Following the assignment of the Institute of History to the Communist Academy in 1929, historical accounts of the Soviet era itself remained rigidly stultifying, with little leeway to stray from officially prescribed interpretations. Competing views, tolerated during the preceding decade, lost all support, and their proponents began to find their way into exile.2 Cleansed of debate, the historical profession became a virtual chorus hailing the wise leadership of the Communist Party. Boiled down, there was the story of doggedly devoted workers and peasants, toiling to bring forth socialism. The party formed the vanguard, ever devoted to the well-being of the people. Then, of course, there were the enemies, often disguised as friends but exposed by the perpetual vigilance of the organs of state security. This view provided historical cover for Joseph Stalin’s purges, a grim reality known to those who survived it. However, this part of the Soviet past and much more found no mention in published histories. The official portrayal of history began to dissolve as Gorbachev’s policy of glasnost (sometimes rendered in English as openness or candor) allowed the publication of previously forbidden information.3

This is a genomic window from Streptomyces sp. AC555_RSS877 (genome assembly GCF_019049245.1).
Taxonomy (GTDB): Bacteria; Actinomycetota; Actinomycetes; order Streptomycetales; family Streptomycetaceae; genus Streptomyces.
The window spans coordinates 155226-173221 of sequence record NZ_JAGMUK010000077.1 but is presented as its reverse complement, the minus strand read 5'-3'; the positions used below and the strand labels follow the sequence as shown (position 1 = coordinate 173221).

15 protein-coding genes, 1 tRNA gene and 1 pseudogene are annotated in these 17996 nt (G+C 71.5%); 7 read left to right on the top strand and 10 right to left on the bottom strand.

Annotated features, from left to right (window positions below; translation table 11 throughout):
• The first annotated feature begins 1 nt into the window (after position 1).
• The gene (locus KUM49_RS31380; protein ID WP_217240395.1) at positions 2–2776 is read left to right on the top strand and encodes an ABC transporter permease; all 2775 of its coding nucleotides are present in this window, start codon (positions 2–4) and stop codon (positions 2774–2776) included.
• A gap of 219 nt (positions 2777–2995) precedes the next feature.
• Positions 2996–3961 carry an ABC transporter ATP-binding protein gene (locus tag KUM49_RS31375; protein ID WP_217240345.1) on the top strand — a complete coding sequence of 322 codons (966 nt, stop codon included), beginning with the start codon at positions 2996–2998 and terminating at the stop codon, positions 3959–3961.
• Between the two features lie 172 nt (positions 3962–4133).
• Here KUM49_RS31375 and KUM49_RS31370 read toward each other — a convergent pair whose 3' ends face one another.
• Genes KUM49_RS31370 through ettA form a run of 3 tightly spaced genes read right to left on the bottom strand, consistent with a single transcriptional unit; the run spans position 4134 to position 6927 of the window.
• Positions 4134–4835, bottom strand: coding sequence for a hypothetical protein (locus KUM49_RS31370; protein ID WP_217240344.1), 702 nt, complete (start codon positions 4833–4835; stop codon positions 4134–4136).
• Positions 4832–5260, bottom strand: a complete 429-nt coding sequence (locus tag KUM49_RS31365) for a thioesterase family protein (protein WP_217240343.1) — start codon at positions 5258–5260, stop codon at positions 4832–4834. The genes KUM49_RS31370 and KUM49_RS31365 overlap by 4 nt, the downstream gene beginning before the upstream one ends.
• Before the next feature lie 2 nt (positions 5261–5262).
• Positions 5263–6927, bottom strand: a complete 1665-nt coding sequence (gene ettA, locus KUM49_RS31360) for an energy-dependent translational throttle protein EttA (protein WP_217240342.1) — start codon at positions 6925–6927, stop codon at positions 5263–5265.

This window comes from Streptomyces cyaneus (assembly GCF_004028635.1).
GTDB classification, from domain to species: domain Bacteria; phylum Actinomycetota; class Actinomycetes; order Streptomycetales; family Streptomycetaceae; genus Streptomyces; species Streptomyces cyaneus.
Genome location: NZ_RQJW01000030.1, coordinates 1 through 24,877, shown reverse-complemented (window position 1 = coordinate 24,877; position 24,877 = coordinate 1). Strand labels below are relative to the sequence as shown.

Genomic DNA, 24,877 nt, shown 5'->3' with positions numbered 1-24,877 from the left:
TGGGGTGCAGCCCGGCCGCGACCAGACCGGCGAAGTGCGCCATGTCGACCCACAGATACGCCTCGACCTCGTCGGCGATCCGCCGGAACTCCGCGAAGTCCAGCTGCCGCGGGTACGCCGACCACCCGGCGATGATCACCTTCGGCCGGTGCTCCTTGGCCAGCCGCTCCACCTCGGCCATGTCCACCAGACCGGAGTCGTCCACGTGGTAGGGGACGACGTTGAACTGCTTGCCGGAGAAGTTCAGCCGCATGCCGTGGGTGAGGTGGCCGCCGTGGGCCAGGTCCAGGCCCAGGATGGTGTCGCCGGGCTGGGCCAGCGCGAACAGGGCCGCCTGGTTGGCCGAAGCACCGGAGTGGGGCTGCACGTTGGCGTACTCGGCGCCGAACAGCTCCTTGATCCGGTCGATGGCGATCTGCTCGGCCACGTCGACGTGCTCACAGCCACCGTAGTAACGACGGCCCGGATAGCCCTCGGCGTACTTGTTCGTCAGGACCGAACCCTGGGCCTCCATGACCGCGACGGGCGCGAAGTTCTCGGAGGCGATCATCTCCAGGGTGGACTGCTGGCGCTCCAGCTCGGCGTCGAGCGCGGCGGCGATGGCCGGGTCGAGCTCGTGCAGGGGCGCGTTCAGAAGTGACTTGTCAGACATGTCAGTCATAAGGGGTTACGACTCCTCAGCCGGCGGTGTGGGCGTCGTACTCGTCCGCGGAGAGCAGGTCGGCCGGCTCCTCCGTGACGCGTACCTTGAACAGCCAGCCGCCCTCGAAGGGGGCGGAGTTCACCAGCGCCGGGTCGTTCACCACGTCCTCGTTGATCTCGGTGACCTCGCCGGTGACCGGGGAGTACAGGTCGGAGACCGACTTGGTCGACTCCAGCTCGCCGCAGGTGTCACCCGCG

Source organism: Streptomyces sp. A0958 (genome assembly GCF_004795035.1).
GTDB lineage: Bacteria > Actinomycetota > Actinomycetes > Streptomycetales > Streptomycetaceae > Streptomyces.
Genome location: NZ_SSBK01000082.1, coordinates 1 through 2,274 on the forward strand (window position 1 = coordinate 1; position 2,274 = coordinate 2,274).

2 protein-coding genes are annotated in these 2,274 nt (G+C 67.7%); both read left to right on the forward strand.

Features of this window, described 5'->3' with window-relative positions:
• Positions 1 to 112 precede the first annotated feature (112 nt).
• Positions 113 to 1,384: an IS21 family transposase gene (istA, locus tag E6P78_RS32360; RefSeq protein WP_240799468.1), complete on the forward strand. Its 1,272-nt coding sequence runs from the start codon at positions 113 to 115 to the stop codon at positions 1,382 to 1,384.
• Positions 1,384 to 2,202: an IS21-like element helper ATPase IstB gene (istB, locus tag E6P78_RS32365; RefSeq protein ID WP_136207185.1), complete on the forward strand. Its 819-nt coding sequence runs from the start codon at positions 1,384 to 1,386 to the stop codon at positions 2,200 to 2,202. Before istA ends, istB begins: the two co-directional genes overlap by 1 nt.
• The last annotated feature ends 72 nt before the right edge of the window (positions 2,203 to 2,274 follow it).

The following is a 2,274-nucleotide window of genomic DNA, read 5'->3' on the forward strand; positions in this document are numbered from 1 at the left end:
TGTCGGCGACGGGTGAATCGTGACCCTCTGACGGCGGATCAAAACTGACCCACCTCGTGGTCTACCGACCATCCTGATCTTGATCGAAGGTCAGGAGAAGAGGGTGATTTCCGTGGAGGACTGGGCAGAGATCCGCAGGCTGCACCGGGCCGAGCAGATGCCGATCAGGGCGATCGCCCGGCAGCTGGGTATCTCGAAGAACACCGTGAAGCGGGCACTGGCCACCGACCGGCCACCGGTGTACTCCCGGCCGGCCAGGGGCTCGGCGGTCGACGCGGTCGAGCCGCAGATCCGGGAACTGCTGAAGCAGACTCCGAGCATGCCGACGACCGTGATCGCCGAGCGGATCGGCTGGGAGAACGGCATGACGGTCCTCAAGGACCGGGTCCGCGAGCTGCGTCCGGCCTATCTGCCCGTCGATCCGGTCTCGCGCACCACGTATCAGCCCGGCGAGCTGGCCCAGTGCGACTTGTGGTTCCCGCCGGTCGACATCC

In the spring of 1988, the Soviet state abruptly revised the national history curriculum and even canceled school exams since the old textbooks had lost credibility. Some fifty-three million school children from the ages of six to sixteen suddenly learned that all of the history they had been taught was full of distortions about Stalin and many other aspects of their country’s past.4 This was incredibly disorienting, especially in a school regime that presented all curricular material with a sure sense of authority and certainty. From that moment forward, exploration of the national history has been a common voyage of discovery for Russians. Energized by popular interest, history has come to provide an excellent focal point for the mobilization of patriotic feeling.